• Social media activity
  • Photos
  • Messages to and from other people
  • Contact details for your friends, family, and acquaintances
  • Emails
  • Browsing history
  • Location data
  • Calendar
  • Third party apps, including WhatsApp
  • Shopping habits
  • Banking
  • “hidden” data such as deleted messages and photos




Can the police seize my phone data if I do not give them the password?

Even if you do not provide the police with passwords to unlock your phone, unless the data is encrypted, there may still be ways it can be accessed using modern technology.

Once lawfully accessed, your data could be used as evidence during criminal investigations. For example, location data could be used to confirm you were in a certain place at a certain time, or messages between you and other people could implicate you in an offence.

Can the police access my social media data?

If the police suspect you have committed an offence, they may try to obtain data from your social media accounts. It goes without saying that they can view anything you post publicly. However, the police may also be able to access your private data.

One way to do this is to seize your phone after you have been arrested to directly access your accounts. The other way is to approach the social media companies directly to request your data.

Facebook, Messenger, WhatsApp, and Instagram data

As Facebook owns Messenger, WhatsApp and Instagram, the policies relating to disclosure of data to law enforcement are broadly the same.

Facebook’s policy is to access and share your information in the following circumstances:

  • Where a legal request has been made – because Facebook is an American company, the police must make a Mutual Legal Assistance request via the Government to access any data. This can be a lengthy process, taking anywhere from 6 months to 2 years. However, on 3 October 2019, the UK and US entered into the Bilateral Data Sharing Agreement which will allow the police to apply directly to Facebook, speeding up the process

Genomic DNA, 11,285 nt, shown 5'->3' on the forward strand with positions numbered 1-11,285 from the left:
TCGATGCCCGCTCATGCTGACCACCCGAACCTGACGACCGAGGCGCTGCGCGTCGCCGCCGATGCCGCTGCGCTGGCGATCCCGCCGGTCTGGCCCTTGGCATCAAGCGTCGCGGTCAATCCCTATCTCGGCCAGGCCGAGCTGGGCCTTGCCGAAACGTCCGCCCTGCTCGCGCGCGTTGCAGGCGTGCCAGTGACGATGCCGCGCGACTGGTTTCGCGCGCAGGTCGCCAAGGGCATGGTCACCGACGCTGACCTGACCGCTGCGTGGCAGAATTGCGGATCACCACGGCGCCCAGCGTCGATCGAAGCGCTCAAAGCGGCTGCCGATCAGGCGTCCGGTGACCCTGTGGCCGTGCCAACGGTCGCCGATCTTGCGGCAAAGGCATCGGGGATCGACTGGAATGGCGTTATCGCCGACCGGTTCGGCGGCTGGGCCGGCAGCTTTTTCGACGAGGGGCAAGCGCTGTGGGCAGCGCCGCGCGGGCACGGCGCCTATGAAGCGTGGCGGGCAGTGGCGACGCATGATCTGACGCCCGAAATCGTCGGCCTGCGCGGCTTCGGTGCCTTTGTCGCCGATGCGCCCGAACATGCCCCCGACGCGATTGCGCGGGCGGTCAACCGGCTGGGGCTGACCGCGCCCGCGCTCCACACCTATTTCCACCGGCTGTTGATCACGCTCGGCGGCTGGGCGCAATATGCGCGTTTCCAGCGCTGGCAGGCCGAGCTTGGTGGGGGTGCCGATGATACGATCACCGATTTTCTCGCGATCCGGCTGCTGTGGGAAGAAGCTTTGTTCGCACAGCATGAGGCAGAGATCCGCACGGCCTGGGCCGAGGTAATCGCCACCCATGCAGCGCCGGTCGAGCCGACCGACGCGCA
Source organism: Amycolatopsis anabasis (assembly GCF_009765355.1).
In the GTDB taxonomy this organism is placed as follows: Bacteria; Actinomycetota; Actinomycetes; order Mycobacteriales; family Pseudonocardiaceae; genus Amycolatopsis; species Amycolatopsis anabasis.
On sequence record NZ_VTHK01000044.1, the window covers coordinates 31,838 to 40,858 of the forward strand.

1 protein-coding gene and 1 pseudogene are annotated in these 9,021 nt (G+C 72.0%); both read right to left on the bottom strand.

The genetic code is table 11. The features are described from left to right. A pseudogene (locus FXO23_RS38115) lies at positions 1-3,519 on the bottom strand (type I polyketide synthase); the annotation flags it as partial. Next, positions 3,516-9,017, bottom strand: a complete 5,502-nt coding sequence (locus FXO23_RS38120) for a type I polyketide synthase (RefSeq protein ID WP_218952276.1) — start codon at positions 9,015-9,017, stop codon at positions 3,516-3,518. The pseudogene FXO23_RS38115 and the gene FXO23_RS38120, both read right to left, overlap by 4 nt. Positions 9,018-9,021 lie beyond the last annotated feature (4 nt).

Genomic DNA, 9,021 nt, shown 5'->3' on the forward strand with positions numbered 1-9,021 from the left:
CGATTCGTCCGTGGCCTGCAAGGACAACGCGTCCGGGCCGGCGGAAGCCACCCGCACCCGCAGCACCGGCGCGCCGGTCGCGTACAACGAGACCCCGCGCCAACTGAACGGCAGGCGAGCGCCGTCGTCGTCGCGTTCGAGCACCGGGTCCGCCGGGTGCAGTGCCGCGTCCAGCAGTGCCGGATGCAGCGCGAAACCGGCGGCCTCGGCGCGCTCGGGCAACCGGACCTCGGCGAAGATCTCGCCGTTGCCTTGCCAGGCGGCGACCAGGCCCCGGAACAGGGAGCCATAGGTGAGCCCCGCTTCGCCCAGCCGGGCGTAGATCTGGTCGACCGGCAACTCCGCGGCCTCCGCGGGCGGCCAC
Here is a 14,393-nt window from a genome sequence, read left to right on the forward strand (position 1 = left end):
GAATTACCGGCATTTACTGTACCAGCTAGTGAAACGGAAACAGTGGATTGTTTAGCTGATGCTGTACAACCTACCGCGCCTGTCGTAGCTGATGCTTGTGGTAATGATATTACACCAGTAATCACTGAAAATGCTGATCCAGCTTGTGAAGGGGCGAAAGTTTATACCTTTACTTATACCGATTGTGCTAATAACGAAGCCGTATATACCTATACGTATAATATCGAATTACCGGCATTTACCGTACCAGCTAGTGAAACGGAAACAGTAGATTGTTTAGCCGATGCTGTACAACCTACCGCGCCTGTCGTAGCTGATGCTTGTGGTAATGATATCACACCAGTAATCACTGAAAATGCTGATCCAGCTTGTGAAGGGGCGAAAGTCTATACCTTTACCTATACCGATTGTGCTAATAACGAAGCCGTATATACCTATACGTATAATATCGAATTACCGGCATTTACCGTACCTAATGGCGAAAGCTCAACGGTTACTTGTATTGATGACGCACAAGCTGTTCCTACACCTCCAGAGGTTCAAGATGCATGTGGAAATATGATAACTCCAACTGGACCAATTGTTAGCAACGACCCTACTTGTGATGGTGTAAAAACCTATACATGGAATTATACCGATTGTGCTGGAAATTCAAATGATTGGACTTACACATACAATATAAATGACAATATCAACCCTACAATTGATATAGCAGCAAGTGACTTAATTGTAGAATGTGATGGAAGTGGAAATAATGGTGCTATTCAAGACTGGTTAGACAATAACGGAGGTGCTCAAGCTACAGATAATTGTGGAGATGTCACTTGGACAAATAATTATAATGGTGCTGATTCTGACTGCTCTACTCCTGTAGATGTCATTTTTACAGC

• In an emergency – if Facebook believes in good faith that there is a risk of serious injury or death or imminent harm to a child, it will release your data without a Mutual Legal Assistance request

It is highly likely that Facebook will release at least some private data to the police if requested. Statistics released by Facebook show that from the period July-December 2018, authorities in the UK submitted 7,218 requests for information (either using a legal process or via an emergency request). Facebook provided data in 91% of these cases. 



Encrypted data

As WhatsApp is owned by Facebook, it will hand over data to the police under the same policies as above. However, as WhatsApp is end-to-end encrypted, the police will not be able to read your conversations with other people.

The information they can access includes:

  • Your name
  • Your mobile number
  • IP addresses
  • Locations
  • Your contacts
  • Data from web pages accessed via the app
  • The time and duration of your conversations
  • Contact details for the people you speak with

The only way the police can access the content of your conversations is if they directly open the app using your phone.

Conversely, Facebook Messenger is not end-to-end encrypted by default. This means the police can access conversation content unless you turn on the “secret conversations” feature which will enable encryption.


Snap Inc, the company which owns the Snapchat app, also has policies to release data to law enforcement if necessary. Again, as Snap Inc is an American company, the police must go through the Mutual Legal Assistance Treaty process to request information.

The exception is emergency requests where the company believes in good faith that there is an emergency posing a risk of imminent death or serious bodily injury which justifies releasing data.

Even if Snap Inc agrees to release some data, the police may only be able to access your “Snaps” or “Chat” content in limited circumstances. This is because once a Snap has been opened by all recipients, it is permanently deleted. If at least 1 recipient doesn’t open the Snap, it only remains on Snap Inc’s servers for up to 30 days and if the Snap has been posted to the user’s “Story”, it will be deleted after 24 hours. Similarly, the police will only be able to access Chat content if you or the recipient have chosen to save it.